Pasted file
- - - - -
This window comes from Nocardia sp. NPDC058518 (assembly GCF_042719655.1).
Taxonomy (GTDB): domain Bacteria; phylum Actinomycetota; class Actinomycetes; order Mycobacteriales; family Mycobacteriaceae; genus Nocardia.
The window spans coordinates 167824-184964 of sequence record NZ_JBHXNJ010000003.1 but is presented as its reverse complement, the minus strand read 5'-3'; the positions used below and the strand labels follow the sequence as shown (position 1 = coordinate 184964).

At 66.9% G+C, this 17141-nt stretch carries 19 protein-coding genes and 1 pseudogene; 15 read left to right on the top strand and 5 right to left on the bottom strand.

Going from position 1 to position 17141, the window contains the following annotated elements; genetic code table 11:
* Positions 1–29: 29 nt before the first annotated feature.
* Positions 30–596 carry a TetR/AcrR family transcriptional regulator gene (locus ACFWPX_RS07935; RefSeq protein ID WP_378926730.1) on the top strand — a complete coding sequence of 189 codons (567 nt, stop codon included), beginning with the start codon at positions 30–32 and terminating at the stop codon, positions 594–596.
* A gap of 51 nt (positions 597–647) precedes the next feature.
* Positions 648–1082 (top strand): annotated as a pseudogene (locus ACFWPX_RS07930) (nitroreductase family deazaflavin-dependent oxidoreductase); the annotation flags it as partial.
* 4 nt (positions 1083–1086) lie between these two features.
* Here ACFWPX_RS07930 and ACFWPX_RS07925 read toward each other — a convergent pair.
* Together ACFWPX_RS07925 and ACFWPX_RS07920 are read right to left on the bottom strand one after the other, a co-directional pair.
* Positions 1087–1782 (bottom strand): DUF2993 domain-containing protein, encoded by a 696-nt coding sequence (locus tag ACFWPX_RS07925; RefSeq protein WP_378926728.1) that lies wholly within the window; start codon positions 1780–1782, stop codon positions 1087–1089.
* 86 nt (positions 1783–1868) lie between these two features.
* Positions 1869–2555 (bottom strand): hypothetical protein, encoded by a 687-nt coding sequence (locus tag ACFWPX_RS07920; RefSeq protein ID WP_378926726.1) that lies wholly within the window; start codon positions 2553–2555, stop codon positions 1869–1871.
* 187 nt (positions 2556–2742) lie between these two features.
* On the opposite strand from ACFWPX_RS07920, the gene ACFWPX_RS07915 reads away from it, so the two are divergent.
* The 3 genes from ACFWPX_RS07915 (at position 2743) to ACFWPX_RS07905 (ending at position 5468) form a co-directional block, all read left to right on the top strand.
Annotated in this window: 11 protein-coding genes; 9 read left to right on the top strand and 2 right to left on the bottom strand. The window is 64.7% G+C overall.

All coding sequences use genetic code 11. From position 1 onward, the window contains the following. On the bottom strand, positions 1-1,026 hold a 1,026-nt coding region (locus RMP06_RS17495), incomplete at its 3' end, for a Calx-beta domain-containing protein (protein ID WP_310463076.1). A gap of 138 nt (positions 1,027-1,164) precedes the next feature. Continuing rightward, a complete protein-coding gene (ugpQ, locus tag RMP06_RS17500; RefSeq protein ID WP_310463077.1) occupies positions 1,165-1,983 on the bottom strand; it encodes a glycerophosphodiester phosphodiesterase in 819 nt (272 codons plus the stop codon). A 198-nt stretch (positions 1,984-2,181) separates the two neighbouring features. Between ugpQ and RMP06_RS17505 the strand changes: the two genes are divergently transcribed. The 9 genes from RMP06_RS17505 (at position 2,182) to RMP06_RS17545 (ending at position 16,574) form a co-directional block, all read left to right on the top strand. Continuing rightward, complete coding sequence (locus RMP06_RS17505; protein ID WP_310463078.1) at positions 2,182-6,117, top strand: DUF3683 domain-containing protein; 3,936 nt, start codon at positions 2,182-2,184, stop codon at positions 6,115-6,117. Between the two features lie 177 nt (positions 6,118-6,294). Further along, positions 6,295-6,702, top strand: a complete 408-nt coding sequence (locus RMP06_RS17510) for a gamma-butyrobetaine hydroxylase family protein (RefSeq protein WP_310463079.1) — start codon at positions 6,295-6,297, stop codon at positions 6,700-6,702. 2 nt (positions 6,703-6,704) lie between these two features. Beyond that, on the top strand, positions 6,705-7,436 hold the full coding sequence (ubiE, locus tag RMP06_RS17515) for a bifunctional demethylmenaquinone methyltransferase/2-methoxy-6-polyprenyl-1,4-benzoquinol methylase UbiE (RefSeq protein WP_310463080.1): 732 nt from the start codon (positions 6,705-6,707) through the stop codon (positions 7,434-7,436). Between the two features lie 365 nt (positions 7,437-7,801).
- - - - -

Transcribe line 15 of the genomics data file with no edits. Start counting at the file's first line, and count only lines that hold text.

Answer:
* Positions 1869–2555 (bottom strand): hypothetical protein, encoded by a 687-nt coding sequence (locus tag ACFWPX_RS07920; RefSeq protein ID WP_378926726.1) that lies wholly within the window; start codon positions 2553–2555, stop codon positions 1869–1871.